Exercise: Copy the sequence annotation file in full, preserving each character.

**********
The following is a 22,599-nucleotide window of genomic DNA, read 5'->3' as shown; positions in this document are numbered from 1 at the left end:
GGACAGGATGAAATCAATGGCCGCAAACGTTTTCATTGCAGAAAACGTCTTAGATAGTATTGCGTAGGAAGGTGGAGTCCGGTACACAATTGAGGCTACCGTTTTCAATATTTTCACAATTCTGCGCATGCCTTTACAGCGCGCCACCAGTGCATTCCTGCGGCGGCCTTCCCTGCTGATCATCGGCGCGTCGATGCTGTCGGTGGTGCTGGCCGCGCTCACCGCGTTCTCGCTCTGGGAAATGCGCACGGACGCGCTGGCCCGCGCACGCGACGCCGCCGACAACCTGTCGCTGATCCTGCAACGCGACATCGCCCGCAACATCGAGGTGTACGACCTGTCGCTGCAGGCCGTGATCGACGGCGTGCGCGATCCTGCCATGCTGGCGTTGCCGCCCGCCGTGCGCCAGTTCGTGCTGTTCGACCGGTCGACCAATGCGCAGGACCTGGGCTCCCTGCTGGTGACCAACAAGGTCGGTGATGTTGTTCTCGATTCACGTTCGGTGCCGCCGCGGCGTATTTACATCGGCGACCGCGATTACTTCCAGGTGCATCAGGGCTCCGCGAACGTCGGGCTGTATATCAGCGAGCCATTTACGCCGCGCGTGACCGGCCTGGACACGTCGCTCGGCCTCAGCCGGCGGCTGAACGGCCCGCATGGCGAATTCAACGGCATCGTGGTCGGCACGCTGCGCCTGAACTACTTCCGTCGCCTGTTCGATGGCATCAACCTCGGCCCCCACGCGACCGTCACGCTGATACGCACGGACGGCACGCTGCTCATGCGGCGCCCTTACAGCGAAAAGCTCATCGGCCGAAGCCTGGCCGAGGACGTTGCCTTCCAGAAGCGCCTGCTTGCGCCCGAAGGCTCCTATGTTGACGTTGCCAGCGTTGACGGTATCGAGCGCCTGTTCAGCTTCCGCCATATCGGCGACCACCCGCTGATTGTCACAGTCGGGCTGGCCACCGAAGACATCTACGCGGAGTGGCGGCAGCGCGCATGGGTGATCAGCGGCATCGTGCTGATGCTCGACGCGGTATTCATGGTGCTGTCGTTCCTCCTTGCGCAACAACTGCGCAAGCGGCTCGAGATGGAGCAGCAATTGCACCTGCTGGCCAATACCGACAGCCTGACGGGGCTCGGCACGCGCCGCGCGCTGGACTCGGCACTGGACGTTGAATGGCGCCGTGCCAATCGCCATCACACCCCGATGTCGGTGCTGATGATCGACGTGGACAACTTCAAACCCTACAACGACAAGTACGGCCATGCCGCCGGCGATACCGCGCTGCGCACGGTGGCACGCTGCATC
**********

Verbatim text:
The following is a 22,599-nucleotide window of genomic DNA, read 5'->3' as shown; positions in this document are numbered from 1 at the left end:
GGACAGGATGAAATCAATGGCCGCAAACGTTTTCATTGCAGAAAACGTCTTAGATAGTATTGCGTAGGAAGGTGGAGTCCGGTACACAATTGAGGCTACCGTTTTCAATATTTTCACAATTCTGCGCATGCCTTTACAGCGCGCCACCAGTGCATTCCTGCGGCGGCCTTCCCTGCTGATCATCGGCGCGTCGATGCTGTCGGTGGTGCTGGCCGCGCTCACCGCGTTCTCGCTCTGGGAAATGCGCACGGACGCGCTGGCCCGCGCACGCGACGCCGCCGACAACCTGTCGCTGATCCTGCAACGCGACATCGCCCGCAACATCGAGGTGTACGACCTGTCGCTGCAGGCCGTGATCGACGGCGTGCGCGATCCTGCCATGCTGGCGTTGCCGCCCGCCGTGCGCCAGTTCGTGCTGTTCGACCGGTCGACCAATGCGCAGGACCTGGGCTCCCTGCTGGTGACCAACAAGGTCGGTGATGTTGTTCTCGATTCACGTTCGGTGCCGCCGCGGCGTATTTACATCGGCGACCGCGATTACTTCCAGGTGCATCAGGGCTCCGCGAACGTCGGGCTGTATATCAGCGAGCCATTTACGCCGCGCGTGACCGGCCTGGACACGTCGCTCGGCCTCAGCCGGCGGCTGAACGGCCCGCATGGCGAATTCAACGGCATCGTGGTCGGCACGCTGCGCCTGAACTACTTCCGTCGCCTGTTCGATGGCATCAACCTCGGCCCCCACGCGACCGTCACGCTGATACGCACGGACGGCACGCTGCTCATGCGGCGCCCTTACAGCGAAAAGCTCATCGGCCGAAGCCTGGCCGAGGACGTTGCCTTCCAGAAGCGCCTGCTTGCGCCCGAAGGCTCCTATGTTGACGTTGCCAGCGTTGACGGTATCGAGCGCCTGTTCAGCTTCCGCCATATCGGCGACCACCCGCTGATTGTCACAGTCGGGCTGGCCACCGAAGACATCTACGCGGAGTGGCGGCAGCGCGCATGGGTGATCAGCGGCATCGTGCTGATGCTCGACGCGGTATTCATGGTGCTGTCGTTCCTCCTTGCGCAACAACTGCGCAAGCGGCTCGAGATGGAGCAGCAATTGCACCTGCTGGCCAATACCGACAGCCTGACGGGGCTCGGCACGCGCCGCGCGCTGGACTCGGCACTGGACGTTGAATGGCGCCGTGCCAATCGCCATCACACCCCGATGTCGGTGCTGATGATCGACGTGGACAACTTCAAACCCTACAACGACAAGTACGGCCATGCCGCCGGCGATACCGCGCTGCGCACGGTGGCACGCTGCATC